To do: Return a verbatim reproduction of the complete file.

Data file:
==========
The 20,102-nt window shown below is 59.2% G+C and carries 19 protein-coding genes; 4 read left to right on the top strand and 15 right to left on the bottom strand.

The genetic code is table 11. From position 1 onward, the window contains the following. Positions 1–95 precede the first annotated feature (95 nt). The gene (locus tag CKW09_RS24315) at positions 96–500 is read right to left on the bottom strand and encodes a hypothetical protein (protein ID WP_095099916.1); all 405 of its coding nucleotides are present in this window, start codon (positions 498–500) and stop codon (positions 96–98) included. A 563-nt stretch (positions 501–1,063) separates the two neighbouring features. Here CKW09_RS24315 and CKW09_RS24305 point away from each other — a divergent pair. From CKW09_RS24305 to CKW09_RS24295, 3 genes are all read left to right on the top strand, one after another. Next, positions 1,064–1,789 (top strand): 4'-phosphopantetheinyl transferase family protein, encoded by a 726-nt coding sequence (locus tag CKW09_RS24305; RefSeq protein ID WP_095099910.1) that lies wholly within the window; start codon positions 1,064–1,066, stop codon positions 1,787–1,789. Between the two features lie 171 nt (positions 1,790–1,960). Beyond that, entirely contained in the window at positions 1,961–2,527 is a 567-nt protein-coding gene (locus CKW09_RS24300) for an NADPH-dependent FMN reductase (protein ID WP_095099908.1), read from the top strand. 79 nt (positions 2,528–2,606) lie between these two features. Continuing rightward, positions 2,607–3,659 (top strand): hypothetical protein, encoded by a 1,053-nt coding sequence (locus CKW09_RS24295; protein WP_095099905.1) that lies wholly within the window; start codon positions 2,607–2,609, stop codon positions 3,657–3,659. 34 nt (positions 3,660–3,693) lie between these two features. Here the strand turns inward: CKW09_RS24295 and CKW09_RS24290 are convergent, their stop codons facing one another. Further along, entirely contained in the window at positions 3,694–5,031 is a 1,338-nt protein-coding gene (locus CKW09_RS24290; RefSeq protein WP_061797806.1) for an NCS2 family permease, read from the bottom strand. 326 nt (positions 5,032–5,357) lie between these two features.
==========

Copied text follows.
The 20,102-nt window shown below is 59.2% G+C and carries 19 protein-coding genes; 4 read left to right on the top strand and 15 right to left on the bottom strand.

The genetic code is table 11. From position 1 onward, the window contains the following. Positions 1–95 precede the first annotated feature (95 nt). The gene (locus tag CKW09_RS24315) at positions 96–500 is read right to left on the bottom strand and encodes a hypothetical protein (protein ID WP_095099916.1); all 405 of its coding nucleotides are present in this window, start codon (positions 498–500) and stop codon (positions 96–98) included. A 563-nt stretch (positions 501–1,063) separates the two neighbouring features. Here CKW09_RS24315 and CKW09_RS24305 point away from each other — a divergent pair. From CKW09_RS24305 to CKW09_RS24295, 3 genes are all read left to right on the top strand, one after another. Next, positions 1,064–1,789 (top strand): 4'-phosphopantetheinyl transferase family protein, encoded by a 726-nt coding sequence (locus tag CKW09_RS24305; RefSeq protein ID WP_095099910.1) that lies wholly within the window; start codon positions 1,064–1,066, stop codon positions 1,787–1,789. Between the two features lie 171 nt (positions 1,790–1,960). Beyond that, entirely contained in the window at positions 1,961–2,527 is a 567-nt protein-coding gene (locus CKW09_RS24300) for an NADPH-dependent FMN reductase (protein ID WP_095099908.1), read from the top strand. 79 nt (positions 2,528–2,606) lie between these two features. Continuing rightward, positions 2,607–3,659 (top strand): hypothetical protein, encoded by a 1,053-nt coding sequence (locus CKW09_RS24295; protein WP_095099905.1) that lies wholly within the window; start codon positions 2,607–2,609, stop codon positions 3,657–3,659. 34 nt (positions 3,660–3,693) lie between these two features. Here the strand turns inward: CKW09_RS24295 and CKW09_RS24290 are convergent, their stop codons facing one another. Further along, entirely contained in the window at positions 3,694–5,031 is a 1,338-nt protein-coding gene (locus CKW09_RS24290; RefSeq protein WP_061797806.1) for an NCS2 family permease, read from the bottom strand. 326 nt (positions 5,032–5,357) lie between these two features.